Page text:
Chemical Peels

What are the benefits of chemical peels?
Individuals likely to benefit the most from chemical skin peels are from 25 to 50 years of age with photodamage (e.g, sun spots, age spots, fine wrinkles, irregular skin texture) on the face and hands. Fair-skinned, light-eyed individuals with a lot of sun damage or wrinkles at rest benefit the most from peels. It is very unusual to see significant photodamage before 25 years of age. After 50 years of age, other skin aging factors decrease the benefit of peels. In addition, chemical peels are often useful for patients with acne or actinic keratoses; however, the acne or any kind of dermatitis should be treated and under control before undergoing a peel. Patients that fail certain other topical therapies may also benefit from a peel.

Will my entire face respond to a chemical peel?
Fine wrinkles with skin motion, such as smiling, may respond to a peel but usually not as well as fine wrinkles seen only at rest. Deep wrinkles at rest such as those seen with intrinsically aging skin may require deeper peels or plastic surgery interventions. Dermal fillers are also an option for these lines. Deeper wrinkles that are muscle or motion induced will probably not respond to any peeling or resurfacing technique. Botox® can be a good option for these active wrinkles.

Do I actually peel? What takes place after I have a peel?
To produce peeling, a chemical such as glycolic acid, salicylic acid, or trichloroacetic acid is applied directly to the skin. Dermatologic or plastic surgeons also use phenol occasionally. These chemicals change the composition of the skin, delivering a controlled type of shallow or superficial tissue destruction or wound. As the wound heals, the outer layers of the skin peel or slough off. Deeper peels can also affect the lower collagen and elastin layers of the skin to remove deeper wrinkles. With mild peels, you may not see the peeling at all, but will still be benefiting from the rejuvenating actions.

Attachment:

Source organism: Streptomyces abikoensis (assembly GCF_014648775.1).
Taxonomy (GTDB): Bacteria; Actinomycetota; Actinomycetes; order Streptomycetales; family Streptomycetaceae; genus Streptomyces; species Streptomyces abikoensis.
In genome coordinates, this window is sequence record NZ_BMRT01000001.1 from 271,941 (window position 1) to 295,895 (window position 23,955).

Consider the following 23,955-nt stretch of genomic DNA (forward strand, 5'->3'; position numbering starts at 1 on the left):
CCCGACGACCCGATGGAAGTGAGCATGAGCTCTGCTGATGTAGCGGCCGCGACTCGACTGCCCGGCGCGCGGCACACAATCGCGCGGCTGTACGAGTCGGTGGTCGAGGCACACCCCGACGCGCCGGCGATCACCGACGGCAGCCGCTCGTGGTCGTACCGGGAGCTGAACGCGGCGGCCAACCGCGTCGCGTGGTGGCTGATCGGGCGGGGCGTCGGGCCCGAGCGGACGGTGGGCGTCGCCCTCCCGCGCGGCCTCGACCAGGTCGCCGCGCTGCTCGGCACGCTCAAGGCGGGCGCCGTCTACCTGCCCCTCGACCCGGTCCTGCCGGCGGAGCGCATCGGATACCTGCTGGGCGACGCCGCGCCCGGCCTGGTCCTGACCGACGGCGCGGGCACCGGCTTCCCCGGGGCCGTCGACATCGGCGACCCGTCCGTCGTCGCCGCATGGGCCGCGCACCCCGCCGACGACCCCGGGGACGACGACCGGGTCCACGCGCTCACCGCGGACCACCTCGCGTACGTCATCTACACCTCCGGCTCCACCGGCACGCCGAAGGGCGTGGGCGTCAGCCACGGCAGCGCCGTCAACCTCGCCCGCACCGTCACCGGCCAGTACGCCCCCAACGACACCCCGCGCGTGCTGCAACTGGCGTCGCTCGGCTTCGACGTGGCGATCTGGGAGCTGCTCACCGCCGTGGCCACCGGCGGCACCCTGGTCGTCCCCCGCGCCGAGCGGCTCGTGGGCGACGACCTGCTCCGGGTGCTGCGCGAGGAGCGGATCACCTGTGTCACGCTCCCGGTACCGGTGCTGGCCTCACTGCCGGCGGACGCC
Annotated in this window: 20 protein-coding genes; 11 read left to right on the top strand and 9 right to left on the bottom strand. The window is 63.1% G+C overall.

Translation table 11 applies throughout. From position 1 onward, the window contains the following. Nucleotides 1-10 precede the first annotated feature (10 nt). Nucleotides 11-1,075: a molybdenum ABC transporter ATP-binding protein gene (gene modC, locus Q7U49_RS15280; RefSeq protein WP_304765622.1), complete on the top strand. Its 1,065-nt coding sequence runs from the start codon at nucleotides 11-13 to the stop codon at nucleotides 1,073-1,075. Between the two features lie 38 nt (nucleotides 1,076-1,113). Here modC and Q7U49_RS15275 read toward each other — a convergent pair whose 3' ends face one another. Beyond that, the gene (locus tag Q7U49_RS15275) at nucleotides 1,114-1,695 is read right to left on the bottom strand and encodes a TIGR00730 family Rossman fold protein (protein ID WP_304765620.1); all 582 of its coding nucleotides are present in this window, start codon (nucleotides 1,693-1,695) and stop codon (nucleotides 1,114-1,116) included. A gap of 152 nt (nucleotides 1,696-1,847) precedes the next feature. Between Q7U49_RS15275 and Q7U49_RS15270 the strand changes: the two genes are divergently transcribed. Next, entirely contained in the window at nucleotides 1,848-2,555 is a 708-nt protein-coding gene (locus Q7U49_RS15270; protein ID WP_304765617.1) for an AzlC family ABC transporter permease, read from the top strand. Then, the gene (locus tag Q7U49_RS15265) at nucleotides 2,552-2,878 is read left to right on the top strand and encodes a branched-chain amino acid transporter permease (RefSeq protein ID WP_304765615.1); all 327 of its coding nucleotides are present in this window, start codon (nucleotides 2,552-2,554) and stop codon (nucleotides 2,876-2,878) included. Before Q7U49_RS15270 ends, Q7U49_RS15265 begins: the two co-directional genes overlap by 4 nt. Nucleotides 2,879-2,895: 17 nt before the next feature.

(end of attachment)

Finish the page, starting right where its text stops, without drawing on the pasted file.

After the peel, is there a healing process? Will I scab?
The minimal scabbing associated with a peel usually clears within 3 to 7 days. As the scabbing clears, the pigmentation of the skin is often removed. When the skin heals, the pigmentation should be more uniform, the texture should be smoother and the skin should be more youthful in appearance. Some mild glycolic acid (GA), salicylic acid (SA) or more moderate (TCA) peels may be repeated, whereas the deeper peels (e.g., phenol) usually do not require repeat treatment. Multiple applications of superficial-depth peels will usually produce the same results as the deeper peels, and it will not be as obvious to friends and family that you have had a peel. Multiple shallow peels may also be safer because they are better controlled than a single deep peel. Superficial-depth peels can be applied near the end of the week so that most of the peeling occurs over the weekend. By the next week, there is usually little or no sign that you have had a peel.

Whenever the skin is peeled or wounded, there is a risk of scarring and infection. There is also a risk of pigmentary augmentation that is both short term and long term and a slight risk of permanent pigmentary augmentation. Medium and deep peels increase the risk of all of these side effects and complications. Although rare, persistent hyperpigmentation can often be adequately treated with prescribed bleaching agents. If you are 1/32 Native American or more, you have a higher risk of a skin reaction and resulting hyperpigmentation with this procedure; therefore you need to inform the clinician of your heritage so that he/she can use precautions.

Can anyone have a peel?
If you are a smoker, have frequent fever blisters (e.g., herpes outbreaks), have had prior radiation therapy to the skin, or are taking hormones or using Accutane, inform your clinician because you may not be a good candidate for a chemical peel. Chemical peels are not really effective against the damage of persistent smoking. Your doctor may opt to prescribe antiviral therapy to take the day of your visit to prevent a herpes outbreak being triggered by the treatment.

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